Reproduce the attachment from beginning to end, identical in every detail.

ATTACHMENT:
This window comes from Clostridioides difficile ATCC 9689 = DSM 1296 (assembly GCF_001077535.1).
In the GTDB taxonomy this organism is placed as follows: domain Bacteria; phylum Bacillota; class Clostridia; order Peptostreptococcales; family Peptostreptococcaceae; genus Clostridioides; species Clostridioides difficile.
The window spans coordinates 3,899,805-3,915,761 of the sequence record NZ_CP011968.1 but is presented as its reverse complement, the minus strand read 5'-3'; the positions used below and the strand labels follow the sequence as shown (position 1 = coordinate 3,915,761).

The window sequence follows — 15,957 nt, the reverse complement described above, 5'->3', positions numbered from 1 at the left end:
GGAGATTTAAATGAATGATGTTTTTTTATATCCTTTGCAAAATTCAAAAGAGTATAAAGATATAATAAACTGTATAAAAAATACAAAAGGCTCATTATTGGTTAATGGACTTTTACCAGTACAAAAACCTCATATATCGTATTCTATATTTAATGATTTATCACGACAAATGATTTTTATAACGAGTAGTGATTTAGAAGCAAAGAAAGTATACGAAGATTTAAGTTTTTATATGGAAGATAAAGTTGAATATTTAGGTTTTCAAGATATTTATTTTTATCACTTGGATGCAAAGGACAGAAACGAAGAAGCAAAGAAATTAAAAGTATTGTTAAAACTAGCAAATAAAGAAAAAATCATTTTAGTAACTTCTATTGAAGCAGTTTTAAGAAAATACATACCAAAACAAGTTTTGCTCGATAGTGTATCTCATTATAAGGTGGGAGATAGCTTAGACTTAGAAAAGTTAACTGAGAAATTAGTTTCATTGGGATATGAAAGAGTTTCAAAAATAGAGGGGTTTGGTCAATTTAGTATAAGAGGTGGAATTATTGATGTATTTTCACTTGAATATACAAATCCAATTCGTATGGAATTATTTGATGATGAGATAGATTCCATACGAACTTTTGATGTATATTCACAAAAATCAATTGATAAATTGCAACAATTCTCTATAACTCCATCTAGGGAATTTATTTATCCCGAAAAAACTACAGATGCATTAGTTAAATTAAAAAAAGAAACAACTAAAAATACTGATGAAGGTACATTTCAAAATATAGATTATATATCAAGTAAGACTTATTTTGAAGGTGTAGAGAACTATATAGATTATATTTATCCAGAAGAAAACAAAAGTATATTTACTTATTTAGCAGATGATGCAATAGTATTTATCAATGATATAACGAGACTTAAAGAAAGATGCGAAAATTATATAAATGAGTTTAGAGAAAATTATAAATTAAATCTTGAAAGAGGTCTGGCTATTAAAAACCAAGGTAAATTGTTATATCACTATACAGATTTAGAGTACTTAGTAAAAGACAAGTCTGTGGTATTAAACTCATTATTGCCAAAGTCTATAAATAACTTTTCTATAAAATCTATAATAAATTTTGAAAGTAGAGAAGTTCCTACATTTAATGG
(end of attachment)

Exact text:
This window comes from Clostridioides difficile ATCC 9689 = DSM 1296 (assembly GCF_001077535.1).
In the GTDB taxonomy this organism is placed as follows: domain Bacteria; phylum Bacillota; class Clostridia; order Peptostreptococcales; family Peptostreptococcaceae; genus Clostridioides; species Clostridioides difficile.
The window spans coordinates 3,899,805-3,915,761 of the sequence record NZ_CP011968.1 but is presented as its reverse complement, the minus strand read 5'-3'; the positions used below and the strand labels follow the sequence as shown (position 1 = coordinate 3,915,761).

The window sequence follows — 15,957 nt, the reverse complement described above, 5'->3', positions numbered from 1 at the left end:
GGAGATTTAAATGAATGATGTTTTTTTATATCCTTTGCAAAATTCAAAAGAGTATAAAGATATAATAAACTGTATAAAAAATACAAAAGGCTCATTATTGGTTAATGGACTTTTACCAGTACAAAAACCTCATATATCGTATTCTATATTTAATGATTTATCACGACAAATGATTTTTATAACGAGTAGTGATTTAGAAGCAAAGAAAGTATACGAAGATTTAAGTTTTTATATGGAAGATAAAGTTGAATATTTAGGTTTTCAAGATATTTATTTTTATCACTTGGATGCAAAGGACAGAAACGAAGAAGCAAAGAAATTAAAAGTATTGTTAAAACTAGCAAATAAAGAAAAAATCATTTTAGTAACTTCTATTGAAGCAGTTTTAAGAAAATACATACCAAAACAAGTTTTGCTCGATAGTGTATCTCATTATAAGGTGGGAGATAGCTTAGACTTAGAAAAGTTAACTGAGAAATTAGTTTCATTGGGATATGAAAGAGTTTCAAAAATAGAGGGGTTTGGTCAATTTAGTATAAGAGGTGGAATTATTGATGTATTTTCACTTGAATATACAAATCCAATTCGTATGGAATTATTTGATGATGAGATAGATTCCATACGAACTTTTGATGTATATTCACAAAAATCAATTGATAAATTGCAACAATTCTCTATAACTCCATCTAGGGAATTTATTTATCCCGAAAAAACTACAGATGCATTAGTTAAATTAAAAAAAGAAACAACTAAAAATACTGATGAAGGTACATTTCAAAATATAGATTATATATCAAGTAAGACTTATTTTGAAGGTGTAGAGAACTATATAGATTATATTTATCCAGAAGAAAACAAAAGTATATTTACTTATTTAGCAGATGATGCAATAGTATTTATCAATGATATAACGAGACTTAAAGAAAGATGCGAAAATTATATAAATGAGTTTAGAGAAAATTATAAATTAAATCTTGAAAGAGGTCTGGCTATTAAAAACCAAGGTAAATTGTTATATCACTATACAGATTTAGAGTACTTAGTAAAAGACAAGTCTGTGGTATTAAACTCATTATTGCCAAAGTCTATAAATAACTTTTCTATAAAATCTATAATAAATTTTGAAAGTAGAGAAGTTCCTACATTTAATGG